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Upon his Irish expedition ;
From whence he, intercepted, did return
To be depos'd, and, shortly, murdered.
Wor. And for whose death, we in the world's

wide mouth Live scandaliz’d, and foully spoken of. Hot. But, soft, I pray you; Did king Richard

then Proclaim my brother Edmund Mortimer Heir to the crown? 7

? Heir to the crown?] Edmund Mortimer, earl of March, was the undoubted heir to the crown after the death of Richard, as appears from the following table; in which the three younger children of King Edward III. are not included, as being immaterial to the subject before us :

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Sandford in his Genealogical History says, that the last mentioned Edmund, earl of March, (the Mortimer of this play,) was married to Anne Stafford, daughter of Edmund, earl of Stafford, Vol. VIII.



He did; myself did hear it. Hor. Nay, then I cannot blame his cousin king, That wish'd him on the barren mountains starv'd. But shall it be, that you,—that set the crown Upon the head of this forgetful man; And, for his sake, wear the detested blot Of murd'rous subornation,-shall it be, That you a world of curses undergo; Being the agents, or Luie second means, The cords, the ladder, or the hangman rather?-O, pardon me, that I descend so low, To show the line, and the predicament, Wherein you range under this subtle king.– Shall it, for shame, be spoken in these days, Or fill up chronicles in time to come, That men of your nobility and power, Did ’gage them both in an unjust behalf,As both of you, God pardon it! have done,- To put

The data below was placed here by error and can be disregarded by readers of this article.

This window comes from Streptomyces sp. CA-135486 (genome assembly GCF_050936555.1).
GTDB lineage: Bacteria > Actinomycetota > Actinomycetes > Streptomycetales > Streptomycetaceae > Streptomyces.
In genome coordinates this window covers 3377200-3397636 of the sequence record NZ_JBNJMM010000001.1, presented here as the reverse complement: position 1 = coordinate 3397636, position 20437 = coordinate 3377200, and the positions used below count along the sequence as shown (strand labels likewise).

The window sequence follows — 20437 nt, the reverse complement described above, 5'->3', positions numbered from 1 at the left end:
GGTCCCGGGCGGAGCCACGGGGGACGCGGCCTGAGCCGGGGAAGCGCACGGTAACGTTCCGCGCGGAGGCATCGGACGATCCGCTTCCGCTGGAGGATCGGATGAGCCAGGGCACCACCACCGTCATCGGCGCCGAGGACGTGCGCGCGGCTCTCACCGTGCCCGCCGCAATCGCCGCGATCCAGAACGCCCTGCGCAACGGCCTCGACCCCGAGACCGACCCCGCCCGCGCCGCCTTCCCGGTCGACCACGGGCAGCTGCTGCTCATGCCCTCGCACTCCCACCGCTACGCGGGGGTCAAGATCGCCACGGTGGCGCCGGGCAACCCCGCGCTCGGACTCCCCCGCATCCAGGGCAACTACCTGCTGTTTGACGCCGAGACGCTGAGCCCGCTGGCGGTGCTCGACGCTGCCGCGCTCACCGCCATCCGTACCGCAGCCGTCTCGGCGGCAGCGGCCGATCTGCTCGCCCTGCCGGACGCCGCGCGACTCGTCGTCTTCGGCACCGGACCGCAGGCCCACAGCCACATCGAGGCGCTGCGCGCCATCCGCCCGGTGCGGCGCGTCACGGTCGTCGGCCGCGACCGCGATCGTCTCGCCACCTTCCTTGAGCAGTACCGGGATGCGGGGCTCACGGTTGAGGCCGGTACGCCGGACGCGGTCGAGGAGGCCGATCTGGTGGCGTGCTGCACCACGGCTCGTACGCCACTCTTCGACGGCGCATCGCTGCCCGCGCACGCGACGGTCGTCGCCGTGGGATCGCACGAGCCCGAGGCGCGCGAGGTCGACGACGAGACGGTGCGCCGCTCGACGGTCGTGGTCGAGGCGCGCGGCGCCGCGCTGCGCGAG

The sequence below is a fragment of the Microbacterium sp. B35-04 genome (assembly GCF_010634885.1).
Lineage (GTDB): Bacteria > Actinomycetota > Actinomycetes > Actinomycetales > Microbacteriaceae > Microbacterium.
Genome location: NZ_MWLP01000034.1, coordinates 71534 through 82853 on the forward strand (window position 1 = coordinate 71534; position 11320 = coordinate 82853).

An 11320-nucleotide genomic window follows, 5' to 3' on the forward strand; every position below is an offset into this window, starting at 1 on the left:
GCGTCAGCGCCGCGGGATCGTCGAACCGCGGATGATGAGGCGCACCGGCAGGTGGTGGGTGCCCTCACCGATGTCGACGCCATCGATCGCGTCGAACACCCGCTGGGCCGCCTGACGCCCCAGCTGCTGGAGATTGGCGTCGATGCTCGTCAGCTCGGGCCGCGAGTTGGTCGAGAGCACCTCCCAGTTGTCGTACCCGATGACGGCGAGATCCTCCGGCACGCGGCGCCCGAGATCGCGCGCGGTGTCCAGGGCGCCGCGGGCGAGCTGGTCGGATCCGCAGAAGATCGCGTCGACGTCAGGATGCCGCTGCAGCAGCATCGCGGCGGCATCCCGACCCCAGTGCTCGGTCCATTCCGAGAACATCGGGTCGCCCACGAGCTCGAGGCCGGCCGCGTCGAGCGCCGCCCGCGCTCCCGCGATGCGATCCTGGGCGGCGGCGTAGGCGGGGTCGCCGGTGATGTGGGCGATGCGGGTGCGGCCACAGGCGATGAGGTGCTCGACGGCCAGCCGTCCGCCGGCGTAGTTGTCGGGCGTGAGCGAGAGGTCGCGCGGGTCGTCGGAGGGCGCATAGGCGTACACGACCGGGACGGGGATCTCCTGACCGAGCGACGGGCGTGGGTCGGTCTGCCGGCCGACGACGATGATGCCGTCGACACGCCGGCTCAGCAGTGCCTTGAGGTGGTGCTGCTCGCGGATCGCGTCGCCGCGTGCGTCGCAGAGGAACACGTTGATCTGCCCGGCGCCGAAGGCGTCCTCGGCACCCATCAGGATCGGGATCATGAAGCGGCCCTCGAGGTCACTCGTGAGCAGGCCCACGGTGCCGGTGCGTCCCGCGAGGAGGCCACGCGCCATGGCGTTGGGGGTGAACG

down Richard, that sweet lovely rose,


Thomas Walsingham afferts that he married a daughter of Owen Glendower; and the subsequent historians copied him; but this is a very doubtful point, for the Welsh writers make no mention of it. Sandford says that this earl of March was confined by the jealous Henry in the castle of Trim in Ireland, and that he died there, after an imprisonment of twenty years, on the 19th of January, 1424. But this is a mistake. There is no proof that he was confined a ftate-prisoner by King Henry the Fourth, and he was employed in many military services by his fon Henry the Fifth. He, died in his own castle at Trim in Ireland, at the time mentioned by Sandford, but not in a state of imprisonment. See note on King Henry VI. P. II. Ac II. sc. ii. Vol. x.

Since the original note was written, I have learned that Owen Glendower's daughter was married to his antagonist Lord Gray of Ruthven. Holinfried led Shakspeare into the error of supposing her the wife of Edmund Mortimer, earl of March. This nobleman, who is the Mortimer of the present play, was born in November, 1392, and consequently at the time when this play commences, was little more than ten years old. The Prince of Wales was not fifteen. MALONE.


And plant this thorn, this canker, Bolingbroke?
And shall it, in more shame, be further spoken,